In addition to the challenges associated with relative abundance data, temporal and spatial scales should be considered prior to any analysis. For example, temporal sampling resolution in the human gut is limited by defecation frequency (~1 bowel movement per day), which is generally too coarse to capture microbial population dynamics (i.e., bacterial doubling times of 1–10 times per day), despite the common assumption that population-dynamics models can be fit to these data [3, 8, 38]. Consequently, most of the bacterial population dynamics in the gut happen internally. Thus, fecal samples represent the endpoint of dynamics. With the exception of major perturbations that reduce standing populations in the gut by several orders of magnitude and require days to recover from (e.g., due to antibiotics or diarrhea) [3], we probably cannot infer population growth rates from human fecal 16S amplicon sequencing data. Therefore, it is important to carefully consider whether or not the spatiotemporal scale of sampling can capture relevant dynamics for any system under investigation. If interaction model assumptions are violated by the input data, then any inferences dependent upon these assumptions are suspect (Fig. 3).

Fig. 3
figure3

Sampling strategies should be optimized to span the appropriate spatial or temporal scales. Soils are notoriously heterogeneous environments. a Context-dependent interspecies interactions in a hypothetical soil community: blue and green species only interact during a perturbation event. b Infrequent sampling appropriately captures correlations from slower recovery process. c Infrequent sampling does a poor job of capturing correlation structure from a rapid recovery process

Environmental heterogeneity is usually the strongest driver of correlation structure in natural environments

In soils, drastic shifts in pH, carbon availability, and water content can occur over microns-to-centimeter scales. If environmental conditions vary over the spatial or temporal scales that are sampled, the organisms—often phylogenetically related—that are adapted to these conditions vary along with them [3, 23]. Cofluctuation of taxa due to variation in niche space is known as habitat filtering, and can be useful information about the niche requirements of species in an ecosystem. However, habitat filtering provides us with little-to-no information about direct species–species interactions. Habitat filtering is usually the dominant driver of correlation structure in natural microbial ecosystems and should be carefully considered when attempting to identify direct species–species interactions from ‘omics data.

Berry and Widder [39] showed that correlation networks generated from multispecies LV models only reflected true interactions under a narrow range of conditions, and that any amount of interaction complexity or environmental heterogeneity made correlation a poor predictor of interaction. Concordantly, recent empirical work from an intertidal ecosystem demonstrated that co-occurrence analyses were unable to recapitulate most known interactions in their system, with the exception of certain strong mutualistic or antagonistic interactions [19]. The deconvolution of direct species–species interactions from habitat filtering due to environmental heterogeneity is one of the most intractable challenges facing bioinformatic interaction inference in real-world ecosystems. Thus, researchers should be extremely skeptical and avoid explicit or implicit assumptions of species–species associations when applying the myriad methods that have been developed to infer putative “interactions”, “connectivity”, or “cohesion” from covariance structure in real-world systems [1,2,3,4, 8, 40].

Conclusion

We provide a few illustrative examples of the challenges associated with interpreting correlation networks in microbial ecology and highlight several methods that have been developed to address these challenges. For a more in depth discussion of the latest network inference methods, please see recent comprehensive reviews on the topic [15, 16, 31]. In this perspective, we focus on our various concerns regarding the use of correlation to infer biotic interactions. While correlation analyses are extremely useful for processing and digesting ‘omics data, they can also lead us astray in several important ways. We discuss how correlation metrics are inherently symmetric and cannot be used to identify asymmetric interactions without including additional information. We demonstrate how various types of community dynamics and interaction structures are fundamentally opaque to correlation analyses and how use of models that incorporate temporal and mechanistic details can aid inference of meaningful associations. We reveal how data transformations and analysis techniques can warp data and introduce spurious correlation structure that does not reflect the underlying biology and we introduce several methodological strategies to mitigate these issues. We note that indirect associations can be produced by environmental factors or taxa engaging in multiple interactions and present methods for addressing these latent confounders. Finally, we discuss how real-world ecosystems and the data we use to investigate them are messy and complex, and how this heterogeneity can confound our ability to infer species-species interactions. Even the simplest cases of interaction inference from correlations can fall apart. More often than not, the presence or absence of a correlation between variables tells the researcher almost nothing about biotic interactions.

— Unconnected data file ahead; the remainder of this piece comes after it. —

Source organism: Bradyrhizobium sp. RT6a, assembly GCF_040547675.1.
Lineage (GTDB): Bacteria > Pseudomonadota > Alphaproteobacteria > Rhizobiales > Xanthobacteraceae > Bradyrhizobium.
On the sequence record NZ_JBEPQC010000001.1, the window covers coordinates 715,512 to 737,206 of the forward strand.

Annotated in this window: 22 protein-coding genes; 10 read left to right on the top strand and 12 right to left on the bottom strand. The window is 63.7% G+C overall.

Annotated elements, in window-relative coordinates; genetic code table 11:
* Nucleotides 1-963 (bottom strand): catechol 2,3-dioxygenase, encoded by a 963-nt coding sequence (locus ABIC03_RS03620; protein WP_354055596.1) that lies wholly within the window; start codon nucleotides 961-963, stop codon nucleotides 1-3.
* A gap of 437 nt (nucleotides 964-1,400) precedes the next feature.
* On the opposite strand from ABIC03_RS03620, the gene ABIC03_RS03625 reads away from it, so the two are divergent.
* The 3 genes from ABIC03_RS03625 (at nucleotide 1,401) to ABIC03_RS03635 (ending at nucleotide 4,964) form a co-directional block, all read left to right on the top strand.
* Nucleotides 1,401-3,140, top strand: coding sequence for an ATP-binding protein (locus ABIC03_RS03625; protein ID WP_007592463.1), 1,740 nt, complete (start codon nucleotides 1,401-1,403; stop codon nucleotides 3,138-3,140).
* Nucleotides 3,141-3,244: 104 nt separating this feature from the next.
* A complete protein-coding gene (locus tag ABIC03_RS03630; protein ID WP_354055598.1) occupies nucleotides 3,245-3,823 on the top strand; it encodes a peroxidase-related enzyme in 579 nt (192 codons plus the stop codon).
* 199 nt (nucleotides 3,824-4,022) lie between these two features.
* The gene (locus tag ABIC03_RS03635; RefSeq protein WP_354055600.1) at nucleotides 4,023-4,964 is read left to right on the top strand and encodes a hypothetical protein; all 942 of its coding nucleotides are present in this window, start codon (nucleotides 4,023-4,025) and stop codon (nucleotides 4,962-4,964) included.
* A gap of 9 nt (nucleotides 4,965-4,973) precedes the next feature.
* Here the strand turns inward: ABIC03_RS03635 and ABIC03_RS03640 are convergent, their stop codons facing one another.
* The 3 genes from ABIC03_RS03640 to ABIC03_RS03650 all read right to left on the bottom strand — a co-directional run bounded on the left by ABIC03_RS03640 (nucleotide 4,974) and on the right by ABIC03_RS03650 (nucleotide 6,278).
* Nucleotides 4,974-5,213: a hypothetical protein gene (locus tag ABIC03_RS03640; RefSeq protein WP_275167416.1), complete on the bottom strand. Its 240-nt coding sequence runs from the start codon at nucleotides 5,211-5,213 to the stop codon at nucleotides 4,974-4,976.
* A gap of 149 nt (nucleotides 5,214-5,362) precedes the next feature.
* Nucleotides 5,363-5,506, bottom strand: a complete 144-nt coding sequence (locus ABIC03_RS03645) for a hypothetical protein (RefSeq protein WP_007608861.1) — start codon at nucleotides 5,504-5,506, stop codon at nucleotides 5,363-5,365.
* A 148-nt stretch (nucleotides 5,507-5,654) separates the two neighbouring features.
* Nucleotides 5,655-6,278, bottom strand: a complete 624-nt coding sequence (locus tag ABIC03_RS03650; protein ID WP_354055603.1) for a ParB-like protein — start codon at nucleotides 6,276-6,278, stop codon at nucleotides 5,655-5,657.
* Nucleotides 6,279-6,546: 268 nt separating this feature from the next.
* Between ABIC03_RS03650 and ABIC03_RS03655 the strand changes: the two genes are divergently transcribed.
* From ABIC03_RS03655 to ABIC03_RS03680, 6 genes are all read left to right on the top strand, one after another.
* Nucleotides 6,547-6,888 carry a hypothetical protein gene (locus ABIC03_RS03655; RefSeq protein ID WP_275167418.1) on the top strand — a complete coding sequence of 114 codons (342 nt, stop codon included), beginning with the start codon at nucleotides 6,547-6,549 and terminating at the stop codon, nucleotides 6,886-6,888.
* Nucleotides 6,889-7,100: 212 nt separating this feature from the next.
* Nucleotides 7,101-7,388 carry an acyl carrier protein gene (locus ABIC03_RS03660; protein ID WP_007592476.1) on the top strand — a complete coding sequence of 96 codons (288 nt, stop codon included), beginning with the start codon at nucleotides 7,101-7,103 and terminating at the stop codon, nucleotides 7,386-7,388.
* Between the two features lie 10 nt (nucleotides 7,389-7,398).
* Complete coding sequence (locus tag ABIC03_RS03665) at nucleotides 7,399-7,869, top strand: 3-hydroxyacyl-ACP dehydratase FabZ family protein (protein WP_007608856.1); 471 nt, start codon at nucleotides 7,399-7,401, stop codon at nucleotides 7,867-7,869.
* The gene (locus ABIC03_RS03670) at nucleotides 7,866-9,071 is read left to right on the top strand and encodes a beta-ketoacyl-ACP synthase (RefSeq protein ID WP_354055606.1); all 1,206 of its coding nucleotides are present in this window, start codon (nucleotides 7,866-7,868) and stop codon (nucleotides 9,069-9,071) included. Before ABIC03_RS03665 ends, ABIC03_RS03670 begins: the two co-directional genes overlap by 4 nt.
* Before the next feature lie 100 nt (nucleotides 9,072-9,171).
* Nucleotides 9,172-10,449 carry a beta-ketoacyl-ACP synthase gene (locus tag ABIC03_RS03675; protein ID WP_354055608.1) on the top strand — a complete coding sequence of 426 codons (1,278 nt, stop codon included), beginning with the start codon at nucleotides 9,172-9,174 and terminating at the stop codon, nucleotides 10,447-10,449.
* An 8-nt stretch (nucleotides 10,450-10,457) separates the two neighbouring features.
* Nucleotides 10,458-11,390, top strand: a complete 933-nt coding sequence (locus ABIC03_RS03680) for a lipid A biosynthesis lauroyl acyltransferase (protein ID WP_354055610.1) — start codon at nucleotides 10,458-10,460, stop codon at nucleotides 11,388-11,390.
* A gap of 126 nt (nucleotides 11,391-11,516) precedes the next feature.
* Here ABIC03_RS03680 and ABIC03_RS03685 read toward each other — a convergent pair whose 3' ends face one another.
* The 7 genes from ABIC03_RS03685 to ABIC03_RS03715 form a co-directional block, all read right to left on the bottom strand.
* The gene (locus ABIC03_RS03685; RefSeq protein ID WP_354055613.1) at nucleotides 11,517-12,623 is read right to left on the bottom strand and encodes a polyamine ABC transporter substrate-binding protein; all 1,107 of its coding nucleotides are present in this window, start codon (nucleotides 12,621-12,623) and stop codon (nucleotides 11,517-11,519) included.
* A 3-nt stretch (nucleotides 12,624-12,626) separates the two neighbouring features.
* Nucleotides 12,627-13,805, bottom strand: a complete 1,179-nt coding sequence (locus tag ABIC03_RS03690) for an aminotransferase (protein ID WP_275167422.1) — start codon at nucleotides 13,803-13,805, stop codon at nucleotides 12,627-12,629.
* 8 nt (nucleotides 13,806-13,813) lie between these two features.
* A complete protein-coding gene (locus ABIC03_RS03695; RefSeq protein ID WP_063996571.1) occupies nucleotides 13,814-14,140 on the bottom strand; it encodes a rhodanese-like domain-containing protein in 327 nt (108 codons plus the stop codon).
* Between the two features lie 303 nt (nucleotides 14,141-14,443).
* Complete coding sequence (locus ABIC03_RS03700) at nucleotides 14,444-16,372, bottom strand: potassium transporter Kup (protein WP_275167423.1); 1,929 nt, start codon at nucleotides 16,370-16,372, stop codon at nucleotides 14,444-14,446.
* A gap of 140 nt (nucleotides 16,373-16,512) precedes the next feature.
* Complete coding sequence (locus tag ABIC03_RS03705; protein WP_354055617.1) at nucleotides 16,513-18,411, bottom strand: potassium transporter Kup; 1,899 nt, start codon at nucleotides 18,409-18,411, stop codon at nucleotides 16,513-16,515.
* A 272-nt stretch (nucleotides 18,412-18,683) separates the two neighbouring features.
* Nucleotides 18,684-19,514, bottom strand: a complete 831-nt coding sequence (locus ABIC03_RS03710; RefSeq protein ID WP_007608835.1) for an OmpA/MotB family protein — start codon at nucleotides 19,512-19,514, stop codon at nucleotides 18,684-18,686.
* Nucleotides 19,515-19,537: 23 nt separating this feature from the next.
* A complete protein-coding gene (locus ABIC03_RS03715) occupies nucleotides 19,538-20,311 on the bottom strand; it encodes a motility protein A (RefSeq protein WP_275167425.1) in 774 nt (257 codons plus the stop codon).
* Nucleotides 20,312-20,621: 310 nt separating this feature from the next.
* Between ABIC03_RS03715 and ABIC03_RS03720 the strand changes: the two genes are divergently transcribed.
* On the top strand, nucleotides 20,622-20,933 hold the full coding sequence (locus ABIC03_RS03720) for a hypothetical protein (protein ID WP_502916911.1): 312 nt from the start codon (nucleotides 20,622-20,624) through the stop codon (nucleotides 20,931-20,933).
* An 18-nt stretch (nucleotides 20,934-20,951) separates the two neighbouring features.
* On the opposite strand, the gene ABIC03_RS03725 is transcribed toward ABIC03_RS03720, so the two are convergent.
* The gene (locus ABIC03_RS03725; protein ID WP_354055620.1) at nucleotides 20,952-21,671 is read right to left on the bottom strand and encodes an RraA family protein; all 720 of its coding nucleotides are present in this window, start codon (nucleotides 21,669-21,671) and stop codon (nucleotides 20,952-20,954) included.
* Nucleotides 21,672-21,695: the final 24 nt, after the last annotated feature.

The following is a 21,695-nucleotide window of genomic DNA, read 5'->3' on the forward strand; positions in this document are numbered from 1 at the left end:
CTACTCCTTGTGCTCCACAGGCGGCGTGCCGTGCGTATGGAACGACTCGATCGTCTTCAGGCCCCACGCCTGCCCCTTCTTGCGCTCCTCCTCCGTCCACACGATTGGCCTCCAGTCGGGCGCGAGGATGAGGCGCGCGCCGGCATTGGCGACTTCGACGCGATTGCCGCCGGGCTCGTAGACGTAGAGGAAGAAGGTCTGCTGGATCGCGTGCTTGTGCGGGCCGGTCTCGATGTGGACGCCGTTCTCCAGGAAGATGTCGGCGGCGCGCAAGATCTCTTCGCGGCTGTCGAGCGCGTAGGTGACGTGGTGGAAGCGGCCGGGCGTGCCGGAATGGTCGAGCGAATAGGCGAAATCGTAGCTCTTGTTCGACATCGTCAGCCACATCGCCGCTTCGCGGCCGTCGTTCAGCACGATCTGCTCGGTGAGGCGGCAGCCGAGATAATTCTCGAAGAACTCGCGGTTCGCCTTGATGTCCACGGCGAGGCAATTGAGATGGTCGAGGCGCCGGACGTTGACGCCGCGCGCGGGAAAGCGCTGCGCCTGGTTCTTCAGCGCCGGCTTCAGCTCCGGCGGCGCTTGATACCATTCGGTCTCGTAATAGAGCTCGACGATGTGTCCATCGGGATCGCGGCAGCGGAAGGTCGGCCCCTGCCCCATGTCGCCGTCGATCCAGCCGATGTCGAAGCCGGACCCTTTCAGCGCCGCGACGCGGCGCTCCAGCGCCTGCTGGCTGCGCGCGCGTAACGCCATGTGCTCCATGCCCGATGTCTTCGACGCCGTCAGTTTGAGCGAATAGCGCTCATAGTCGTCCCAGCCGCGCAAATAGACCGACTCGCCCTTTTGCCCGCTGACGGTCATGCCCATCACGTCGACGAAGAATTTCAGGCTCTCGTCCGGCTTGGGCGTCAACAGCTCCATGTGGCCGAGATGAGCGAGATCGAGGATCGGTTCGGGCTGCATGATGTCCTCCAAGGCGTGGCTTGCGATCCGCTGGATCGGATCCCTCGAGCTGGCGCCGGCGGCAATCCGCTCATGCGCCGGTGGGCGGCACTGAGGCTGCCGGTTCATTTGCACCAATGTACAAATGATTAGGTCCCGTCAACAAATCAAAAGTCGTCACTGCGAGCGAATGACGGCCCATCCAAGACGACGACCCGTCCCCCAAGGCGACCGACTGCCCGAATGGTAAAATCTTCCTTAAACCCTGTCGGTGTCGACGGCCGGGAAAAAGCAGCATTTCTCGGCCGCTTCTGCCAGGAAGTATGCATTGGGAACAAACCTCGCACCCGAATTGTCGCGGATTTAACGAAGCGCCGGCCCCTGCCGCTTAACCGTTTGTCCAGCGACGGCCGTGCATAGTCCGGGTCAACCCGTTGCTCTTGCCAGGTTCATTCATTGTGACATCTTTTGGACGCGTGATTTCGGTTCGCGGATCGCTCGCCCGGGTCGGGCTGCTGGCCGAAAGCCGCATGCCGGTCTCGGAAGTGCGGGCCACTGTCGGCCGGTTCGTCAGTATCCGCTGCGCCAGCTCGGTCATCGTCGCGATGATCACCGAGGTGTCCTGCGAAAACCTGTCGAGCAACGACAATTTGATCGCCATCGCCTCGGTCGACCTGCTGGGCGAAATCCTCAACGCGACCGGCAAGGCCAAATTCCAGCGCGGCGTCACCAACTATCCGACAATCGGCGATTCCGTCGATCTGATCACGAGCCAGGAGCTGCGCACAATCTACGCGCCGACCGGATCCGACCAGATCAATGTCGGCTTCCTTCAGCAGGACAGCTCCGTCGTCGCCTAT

Integrating other types of data into correlation analyses, like measures of potentially confounding environmental variables, accurate noise and bias estimates, absolute biomass, the ordering of events in space or time, multi-omic measurements, and mechanistic constraints can greatly improve our inferences. Perturbation experiments, which dislodge an environmental system from its steady state, can be used to generate more informative correlation structure [41, 42]. The use of mesocosms or microcosms helps to overcome the confounding influences of environmental heterogeneity and higher-order species interactions. However, even in these simplified systems, researchers should be supremely skeptical of inferred interactions. In the end, bioinformatic approaches only generate hypotheses. In order for these inferred interactions to be accepted as truth, the hard work of experimental validation is required.

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Acknowledgements

AC, CD, and SMG were supported by a Washington Research Foundation Distinguished Investigator Award and by startup funds from the Institute for Systems Biology. AC and NSB were supported by Ecosystems and Networks Integrated with Genes and Molecular Assemblies (http://enigma.lbl.gov), a Scientific Focus Area Program at Lawrence Berkeley National Laboratory, is based upon work supported by the U.S. Department of Energy, Office of Science, Office of Biological & Environmental Research under Contract number DE-AC02-05CH11231. NSB was supported by the National Science Foundation under Grant Nos. OCE—1558924, CBET—1606206, MCB—1518261, DBI—1565166, and MCB—1616955 to NSB. The authors thank the editor and two anonymous peer reviewers for helping us to improve the quality of this Perspective.

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Carr, A., Diener, C., Baliga, N.S. et al. Use and abuse of correlation analyses in microbial ecology. ISME J 13, 2647–2655 (2019). https://doi.org/10.1038/s41396-019-0459-z